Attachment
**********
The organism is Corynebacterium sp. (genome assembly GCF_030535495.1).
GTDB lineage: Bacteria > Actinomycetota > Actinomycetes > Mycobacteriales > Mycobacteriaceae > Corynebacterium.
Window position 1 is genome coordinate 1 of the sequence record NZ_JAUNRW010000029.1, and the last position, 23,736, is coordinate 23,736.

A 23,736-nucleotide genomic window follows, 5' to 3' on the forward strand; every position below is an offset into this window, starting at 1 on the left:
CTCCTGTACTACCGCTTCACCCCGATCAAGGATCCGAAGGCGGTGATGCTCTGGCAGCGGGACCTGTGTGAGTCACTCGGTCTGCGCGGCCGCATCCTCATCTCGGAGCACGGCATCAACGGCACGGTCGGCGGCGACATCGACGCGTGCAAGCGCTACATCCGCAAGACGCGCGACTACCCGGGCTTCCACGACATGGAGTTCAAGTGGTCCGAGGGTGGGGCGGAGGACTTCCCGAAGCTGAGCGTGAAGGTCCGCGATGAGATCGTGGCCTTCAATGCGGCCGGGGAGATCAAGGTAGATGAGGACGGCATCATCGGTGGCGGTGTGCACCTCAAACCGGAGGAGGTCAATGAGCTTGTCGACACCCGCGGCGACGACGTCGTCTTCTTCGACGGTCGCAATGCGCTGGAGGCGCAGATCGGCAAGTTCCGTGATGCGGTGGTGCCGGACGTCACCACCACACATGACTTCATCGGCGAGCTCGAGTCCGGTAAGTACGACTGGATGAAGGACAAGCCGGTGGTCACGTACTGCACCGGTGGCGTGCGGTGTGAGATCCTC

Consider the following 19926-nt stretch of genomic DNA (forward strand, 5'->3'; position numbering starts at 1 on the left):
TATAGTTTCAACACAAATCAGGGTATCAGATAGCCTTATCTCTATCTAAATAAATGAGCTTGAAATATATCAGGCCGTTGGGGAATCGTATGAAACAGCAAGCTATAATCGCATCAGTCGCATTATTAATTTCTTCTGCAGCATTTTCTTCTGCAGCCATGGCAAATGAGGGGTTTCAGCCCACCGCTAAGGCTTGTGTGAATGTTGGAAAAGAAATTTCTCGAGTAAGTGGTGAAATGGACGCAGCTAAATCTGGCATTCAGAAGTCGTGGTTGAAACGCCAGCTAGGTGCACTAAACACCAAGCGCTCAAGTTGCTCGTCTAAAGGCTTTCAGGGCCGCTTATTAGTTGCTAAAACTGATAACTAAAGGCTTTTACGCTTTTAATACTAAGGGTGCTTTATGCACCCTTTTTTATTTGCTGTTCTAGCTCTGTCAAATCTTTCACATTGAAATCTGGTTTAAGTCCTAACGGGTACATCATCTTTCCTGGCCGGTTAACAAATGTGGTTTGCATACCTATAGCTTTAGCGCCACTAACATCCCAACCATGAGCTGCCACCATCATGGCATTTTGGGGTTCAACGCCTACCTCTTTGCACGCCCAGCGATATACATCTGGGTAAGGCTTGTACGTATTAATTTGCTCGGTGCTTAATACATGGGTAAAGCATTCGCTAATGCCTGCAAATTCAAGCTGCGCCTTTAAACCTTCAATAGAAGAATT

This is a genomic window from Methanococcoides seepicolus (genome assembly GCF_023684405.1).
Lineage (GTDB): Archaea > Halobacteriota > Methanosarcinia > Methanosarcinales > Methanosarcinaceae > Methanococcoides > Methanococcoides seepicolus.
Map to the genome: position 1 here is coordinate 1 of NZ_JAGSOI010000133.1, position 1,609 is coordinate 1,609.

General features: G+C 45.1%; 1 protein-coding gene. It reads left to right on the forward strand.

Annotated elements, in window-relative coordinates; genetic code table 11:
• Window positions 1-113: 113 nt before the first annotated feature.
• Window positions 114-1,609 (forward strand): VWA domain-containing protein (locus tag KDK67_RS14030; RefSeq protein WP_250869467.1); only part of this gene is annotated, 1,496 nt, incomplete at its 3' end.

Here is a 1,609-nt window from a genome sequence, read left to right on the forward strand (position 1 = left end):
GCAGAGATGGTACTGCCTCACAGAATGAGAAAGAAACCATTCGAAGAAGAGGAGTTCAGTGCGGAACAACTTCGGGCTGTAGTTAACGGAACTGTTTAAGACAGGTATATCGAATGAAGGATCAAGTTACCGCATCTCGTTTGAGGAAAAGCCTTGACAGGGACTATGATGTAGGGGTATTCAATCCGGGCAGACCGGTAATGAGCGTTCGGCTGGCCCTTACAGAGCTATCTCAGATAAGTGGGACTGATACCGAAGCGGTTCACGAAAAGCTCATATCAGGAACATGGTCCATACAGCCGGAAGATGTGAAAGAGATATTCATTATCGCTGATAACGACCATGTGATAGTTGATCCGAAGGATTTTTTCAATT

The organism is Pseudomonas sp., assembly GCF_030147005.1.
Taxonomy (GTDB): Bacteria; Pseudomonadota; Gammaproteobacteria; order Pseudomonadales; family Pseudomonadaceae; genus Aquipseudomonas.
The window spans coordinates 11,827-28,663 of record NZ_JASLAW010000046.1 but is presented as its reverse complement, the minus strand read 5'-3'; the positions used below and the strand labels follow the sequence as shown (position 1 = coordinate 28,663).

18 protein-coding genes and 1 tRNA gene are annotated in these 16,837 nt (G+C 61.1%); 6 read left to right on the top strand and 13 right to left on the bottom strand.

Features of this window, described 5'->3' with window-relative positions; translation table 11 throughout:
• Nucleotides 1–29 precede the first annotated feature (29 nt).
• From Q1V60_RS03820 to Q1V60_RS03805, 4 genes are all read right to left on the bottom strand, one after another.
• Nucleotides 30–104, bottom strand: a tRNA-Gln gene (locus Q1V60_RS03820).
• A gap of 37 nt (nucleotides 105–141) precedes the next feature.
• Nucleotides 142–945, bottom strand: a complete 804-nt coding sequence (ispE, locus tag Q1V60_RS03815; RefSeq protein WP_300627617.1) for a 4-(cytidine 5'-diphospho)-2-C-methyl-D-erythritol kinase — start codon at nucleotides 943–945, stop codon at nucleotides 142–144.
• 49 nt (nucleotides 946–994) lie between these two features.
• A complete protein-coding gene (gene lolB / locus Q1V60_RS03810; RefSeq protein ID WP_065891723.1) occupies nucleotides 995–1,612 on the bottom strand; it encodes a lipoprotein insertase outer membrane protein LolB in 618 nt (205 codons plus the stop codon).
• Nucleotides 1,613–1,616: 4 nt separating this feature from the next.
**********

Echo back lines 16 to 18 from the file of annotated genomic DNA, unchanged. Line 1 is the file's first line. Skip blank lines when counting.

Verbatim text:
GCAGAGATGGTACTGCCTCACAGAATGAGAAAGAAACCATTCGAAGAAGAGGAGTTCAGTGCGGAACAACTTCGGGCTGTAGTTAACGGAACTGTTTAAGACAGGTATATCGAATGAAGGATCAAGTTACCGCATCTCGTTTGAGGAAAAGCCTTGACAGGGACTATGATGTAGGGGTATTCAATCCGGGCAGACCGGTAATGAGCGTTCGGCTGGCCCTTACAGAGCTATCTCAGATAAGTGGGACTGATACCGAAGCGGTTCACGAAAAGCTCATATCAGGAACATGGTCCATACAGCCGGAAGATGTGAAAGAGATATTCATTATCGCTGATAACGACCATGTGATAGTTGATCCGAAGGATTTTTTCAATT

The organism is Pseudomonas sp., assembly GCF_030147005.1.
Taxonomy (GTDB): Bacteria; Pseudomonadota; Gammaproteobacteria; order Pseudomonadales; family Pseudomonadaceae; genus Aquipseudomonas.